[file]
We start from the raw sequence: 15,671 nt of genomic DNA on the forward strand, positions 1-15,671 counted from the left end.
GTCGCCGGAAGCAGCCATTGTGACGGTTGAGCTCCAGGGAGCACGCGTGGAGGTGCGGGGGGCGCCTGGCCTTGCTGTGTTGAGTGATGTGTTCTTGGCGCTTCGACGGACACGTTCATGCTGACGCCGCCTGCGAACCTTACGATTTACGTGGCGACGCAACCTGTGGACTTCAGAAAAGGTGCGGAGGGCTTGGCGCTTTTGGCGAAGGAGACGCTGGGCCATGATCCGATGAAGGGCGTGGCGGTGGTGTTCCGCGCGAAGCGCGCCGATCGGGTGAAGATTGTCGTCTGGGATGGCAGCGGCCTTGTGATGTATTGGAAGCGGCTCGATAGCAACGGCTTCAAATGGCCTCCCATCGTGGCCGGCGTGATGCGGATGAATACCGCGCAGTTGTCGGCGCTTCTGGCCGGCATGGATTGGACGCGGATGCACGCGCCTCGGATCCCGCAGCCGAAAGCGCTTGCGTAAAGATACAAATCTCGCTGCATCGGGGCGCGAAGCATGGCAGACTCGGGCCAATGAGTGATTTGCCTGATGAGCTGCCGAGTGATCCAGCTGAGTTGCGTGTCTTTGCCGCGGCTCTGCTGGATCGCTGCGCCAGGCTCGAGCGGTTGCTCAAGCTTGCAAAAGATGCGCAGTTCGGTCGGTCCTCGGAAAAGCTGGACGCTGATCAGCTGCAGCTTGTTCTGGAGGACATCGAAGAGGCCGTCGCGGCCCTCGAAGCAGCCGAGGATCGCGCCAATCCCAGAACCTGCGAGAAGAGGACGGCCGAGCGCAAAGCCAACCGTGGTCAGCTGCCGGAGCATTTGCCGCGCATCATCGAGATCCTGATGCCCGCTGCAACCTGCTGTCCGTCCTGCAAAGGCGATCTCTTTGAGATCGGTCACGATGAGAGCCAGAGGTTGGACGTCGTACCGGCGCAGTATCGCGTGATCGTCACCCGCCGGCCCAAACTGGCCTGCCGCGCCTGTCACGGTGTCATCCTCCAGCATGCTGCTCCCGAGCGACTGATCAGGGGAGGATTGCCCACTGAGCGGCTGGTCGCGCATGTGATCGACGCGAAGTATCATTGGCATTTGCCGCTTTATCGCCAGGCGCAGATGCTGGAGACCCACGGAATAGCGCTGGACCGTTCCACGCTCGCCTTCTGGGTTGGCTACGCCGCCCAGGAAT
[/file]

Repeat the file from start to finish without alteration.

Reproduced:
We start from the raw sequence: 15,671 nt of genomic DNA on the forward strand, positions 1-15,671 counted from the left end.
GTCGCCGGAAGCAGCCATTGTGACGGTTGAGCTCCAGGGAGCACGCGTGGAGGTGCGGGGGGCGCCTGGCCTTGCTGTGTTGAGTGATGTGTTCTTGGCGCTTCGACGGACACGTTCATGCTGACGCCGCCTGCGAACCTTACGATTTACGTGGCGACGCAACCTGTGGACTTCAGAAAAGGTGCGGAGGGCTTGGCGCTTTTGGCGAAGGAGACGCTGGGCCATGATCCGATGAAGGGCGTGGCGGTGGTGTTCCGCGCGAAGCGCGCCGATCGGGTGAAGATTGTCGTCTGGGATGGCAGCGGCCTTGTGATGTATTGGAAGCGGCTCGATAGCAACGGCTTCAAATGGCCTCCCATCGTGGCCGGCGTGATGCGGATGAATACCGCGCAGTTGTCGGCGCTTCTGGCCGGCATGGATTGGACGCGGATGCACGCGCCTCGGATCCCGCAGCCGAAAGCGCTTGCGTAAAGATACAAATCTCGCTGCATCGGGGCGCGAAGCATGGCAGACTCGGGCCAATGAGTGATTTGCCTGATGAGCTGCCGAGTGATCCAGCTGAGTTGCGTGTCTTTGCCGCGGCTCTGCTGGATCGCTGCGCCAGGCTCGAGCGGTTGCTCAAGCTTGCAAAAGATGCGCAGTTCGGTCGGTCCTCGGAAAAGCTGGACGCTGATCAGCTGCAGCTTGTTCTGGAGGACATCGAAGAGGCCGTCGCGGCCCTCGAAGCAGCCGAGGATCGCGCCAATCCCAGAACCTGCGAGAAGAGGACGGCCGAGCGCAAAGCCAACCGTGGTCAGCTGCCGGAGCATTTGCCGCGCATCATCGAGATCCTGATGCCCGCTGCAACCTGCTGTCCGTCCTGCAAAGGCGATCTCTTTGAGATCGGTCACGATGAGAGCCAGAGGTTGGACGTCGTACCGGCGCAGTATCGCGTGATCGTCACCCGCCGGCCCAAACTGGCCTGCCGCGCCTGTCACGGTGTCATCCTCCAGCATGCTGCTCCCGAGCGACTGATCAGGGGAGGATTGCCCACTGAGCGGCTGGTCGCGCATGTGATCGACGCGAAGTATCATTGGCATTTGCCGCTTTATCGCCAGGCGCAGATGCTGGAGACCCACGGAATAGCGCTGGACCGTTCCACGCTCGCCTTCTGGGTTGGCTACGCCGCCCAGGAAT